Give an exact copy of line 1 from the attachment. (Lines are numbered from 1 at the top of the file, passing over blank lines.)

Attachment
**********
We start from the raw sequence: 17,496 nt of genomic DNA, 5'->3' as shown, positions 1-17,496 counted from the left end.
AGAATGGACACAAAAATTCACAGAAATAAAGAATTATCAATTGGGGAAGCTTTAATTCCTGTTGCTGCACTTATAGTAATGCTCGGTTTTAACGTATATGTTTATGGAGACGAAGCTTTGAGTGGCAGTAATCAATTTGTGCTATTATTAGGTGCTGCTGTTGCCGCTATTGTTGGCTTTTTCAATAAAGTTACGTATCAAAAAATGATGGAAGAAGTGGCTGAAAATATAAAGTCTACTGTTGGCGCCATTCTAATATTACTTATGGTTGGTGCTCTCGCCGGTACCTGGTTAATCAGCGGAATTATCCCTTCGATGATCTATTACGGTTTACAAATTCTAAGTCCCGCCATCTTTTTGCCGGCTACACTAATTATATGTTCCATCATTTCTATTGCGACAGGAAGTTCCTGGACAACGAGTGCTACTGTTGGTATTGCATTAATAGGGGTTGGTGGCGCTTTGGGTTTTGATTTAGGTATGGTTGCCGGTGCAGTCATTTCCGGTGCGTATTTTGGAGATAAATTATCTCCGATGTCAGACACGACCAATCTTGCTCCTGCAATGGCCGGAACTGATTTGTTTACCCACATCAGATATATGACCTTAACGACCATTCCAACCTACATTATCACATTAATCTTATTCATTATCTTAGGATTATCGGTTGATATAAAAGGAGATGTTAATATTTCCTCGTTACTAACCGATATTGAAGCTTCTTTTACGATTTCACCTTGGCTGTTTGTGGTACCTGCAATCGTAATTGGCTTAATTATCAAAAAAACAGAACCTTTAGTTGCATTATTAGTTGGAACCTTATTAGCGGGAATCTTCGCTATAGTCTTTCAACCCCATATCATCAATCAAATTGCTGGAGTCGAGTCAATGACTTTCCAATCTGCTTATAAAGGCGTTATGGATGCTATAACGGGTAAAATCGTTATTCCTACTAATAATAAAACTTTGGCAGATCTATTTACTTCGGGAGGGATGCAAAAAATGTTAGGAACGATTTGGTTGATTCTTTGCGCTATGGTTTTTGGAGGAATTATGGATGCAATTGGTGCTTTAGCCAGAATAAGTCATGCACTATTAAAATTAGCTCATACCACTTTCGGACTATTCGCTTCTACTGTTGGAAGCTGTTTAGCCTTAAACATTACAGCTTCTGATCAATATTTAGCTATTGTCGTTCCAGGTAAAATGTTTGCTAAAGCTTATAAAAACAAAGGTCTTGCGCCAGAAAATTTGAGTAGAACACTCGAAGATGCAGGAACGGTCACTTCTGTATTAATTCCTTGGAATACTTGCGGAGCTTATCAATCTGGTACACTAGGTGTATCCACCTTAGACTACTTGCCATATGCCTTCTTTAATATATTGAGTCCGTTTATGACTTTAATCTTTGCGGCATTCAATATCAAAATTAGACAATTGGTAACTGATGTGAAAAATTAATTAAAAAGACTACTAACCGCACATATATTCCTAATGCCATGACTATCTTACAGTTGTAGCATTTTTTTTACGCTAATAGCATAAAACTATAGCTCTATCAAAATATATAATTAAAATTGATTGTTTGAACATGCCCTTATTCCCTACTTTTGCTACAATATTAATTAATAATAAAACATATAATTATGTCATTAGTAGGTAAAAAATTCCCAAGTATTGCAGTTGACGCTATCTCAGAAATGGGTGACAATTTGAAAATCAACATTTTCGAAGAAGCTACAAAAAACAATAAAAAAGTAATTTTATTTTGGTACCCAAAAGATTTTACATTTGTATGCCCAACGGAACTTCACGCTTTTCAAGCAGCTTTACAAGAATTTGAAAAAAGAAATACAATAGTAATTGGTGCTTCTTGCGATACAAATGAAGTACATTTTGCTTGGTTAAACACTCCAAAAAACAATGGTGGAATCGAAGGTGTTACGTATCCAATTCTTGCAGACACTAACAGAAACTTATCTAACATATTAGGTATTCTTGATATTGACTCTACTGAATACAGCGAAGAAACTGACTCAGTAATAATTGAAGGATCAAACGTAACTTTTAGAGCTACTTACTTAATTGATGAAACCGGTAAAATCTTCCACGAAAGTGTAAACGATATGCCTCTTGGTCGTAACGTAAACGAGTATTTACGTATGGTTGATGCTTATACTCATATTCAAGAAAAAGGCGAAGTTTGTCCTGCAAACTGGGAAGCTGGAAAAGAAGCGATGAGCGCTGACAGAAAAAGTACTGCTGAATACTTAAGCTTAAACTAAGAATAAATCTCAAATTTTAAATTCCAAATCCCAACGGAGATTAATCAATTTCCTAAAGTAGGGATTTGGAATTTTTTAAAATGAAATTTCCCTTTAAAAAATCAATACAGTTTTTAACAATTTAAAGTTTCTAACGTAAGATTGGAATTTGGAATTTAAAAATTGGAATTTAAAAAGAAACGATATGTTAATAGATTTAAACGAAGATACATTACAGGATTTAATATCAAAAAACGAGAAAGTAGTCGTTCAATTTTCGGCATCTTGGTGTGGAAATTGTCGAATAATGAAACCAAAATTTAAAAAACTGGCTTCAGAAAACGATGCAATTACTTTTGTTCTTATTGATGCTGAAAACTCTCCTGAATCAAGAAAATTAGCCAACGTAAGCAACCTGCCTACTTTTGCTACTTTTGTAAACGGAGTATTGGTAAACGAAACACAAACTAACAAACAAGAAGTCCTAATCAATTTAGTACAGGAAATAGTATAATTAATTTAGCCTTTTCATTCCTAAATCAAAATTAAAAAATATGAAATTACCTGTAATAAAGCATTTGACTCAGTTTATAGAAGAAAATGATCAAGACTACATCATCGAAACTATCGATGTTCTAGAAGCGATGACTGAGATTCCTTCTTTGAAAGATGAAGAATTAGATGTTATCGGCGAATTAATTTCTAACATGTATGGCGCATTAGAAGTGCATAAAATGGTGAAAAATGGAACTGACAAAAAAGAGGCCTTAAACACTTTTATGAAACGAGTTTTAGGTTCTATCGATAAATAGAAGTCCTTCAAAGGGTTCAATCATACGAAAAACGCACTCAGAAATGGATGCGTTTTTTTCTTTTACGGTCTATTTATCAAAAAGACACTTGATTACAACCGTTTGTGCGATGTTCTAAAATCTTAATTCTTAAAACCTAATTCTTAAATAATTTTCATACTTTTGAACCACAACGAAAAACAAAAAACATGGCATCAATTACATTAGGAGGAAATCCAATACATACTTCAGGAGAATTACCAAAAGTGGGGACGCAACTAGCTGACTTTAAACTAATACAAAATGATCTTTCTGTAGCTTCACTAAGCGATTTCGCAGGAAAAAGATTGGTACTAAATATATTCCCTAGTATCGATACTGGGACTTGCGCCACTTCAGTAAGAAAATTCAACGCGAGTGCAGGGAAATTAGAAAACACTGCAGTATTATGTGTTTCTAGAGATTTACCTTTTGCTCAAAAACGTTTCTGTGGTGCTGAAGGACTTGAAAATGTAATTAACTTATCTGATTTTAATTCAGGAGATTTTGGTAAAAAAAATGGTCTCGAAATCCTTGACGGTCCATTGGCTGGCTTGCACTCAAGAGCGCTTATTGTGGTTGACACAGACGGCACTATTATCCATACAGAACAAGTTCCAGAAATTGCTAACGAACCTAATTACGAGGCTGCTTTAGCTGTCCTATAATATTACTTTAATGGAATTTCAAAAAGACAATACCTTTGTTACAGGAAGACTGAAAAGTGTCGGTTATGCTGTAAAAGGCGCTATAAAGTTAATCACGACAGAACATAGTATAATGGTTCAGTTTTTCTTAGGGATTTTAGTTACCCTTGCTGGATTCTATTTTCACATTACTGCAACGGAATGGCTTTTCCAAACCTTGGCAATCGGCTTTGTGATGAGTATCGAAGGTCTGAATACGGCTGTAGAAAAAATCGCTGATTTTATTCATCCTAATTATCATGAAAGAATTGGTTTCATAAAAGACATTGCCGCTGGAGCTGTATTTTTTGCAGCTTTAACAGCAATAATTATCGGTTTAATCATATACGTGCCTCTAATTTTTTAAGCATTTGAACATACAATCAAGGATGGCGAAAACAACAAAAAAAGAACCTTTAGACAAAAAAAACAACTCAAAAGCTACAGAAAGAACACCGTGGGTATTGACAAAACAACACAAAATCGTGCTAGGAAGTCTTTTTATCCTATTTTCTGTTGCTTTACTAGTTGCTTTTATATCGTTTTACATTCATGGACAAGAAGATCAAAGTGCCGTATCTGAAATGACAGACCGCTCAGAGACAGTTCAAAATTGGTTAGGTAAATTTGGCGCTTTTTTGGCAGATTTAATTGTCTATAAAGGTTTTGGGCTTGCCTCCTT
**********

We start from the raw sequence: 17,496 nt of genomic DNA, 5'->3' as shown, positions 1-17,496 counted from the left end.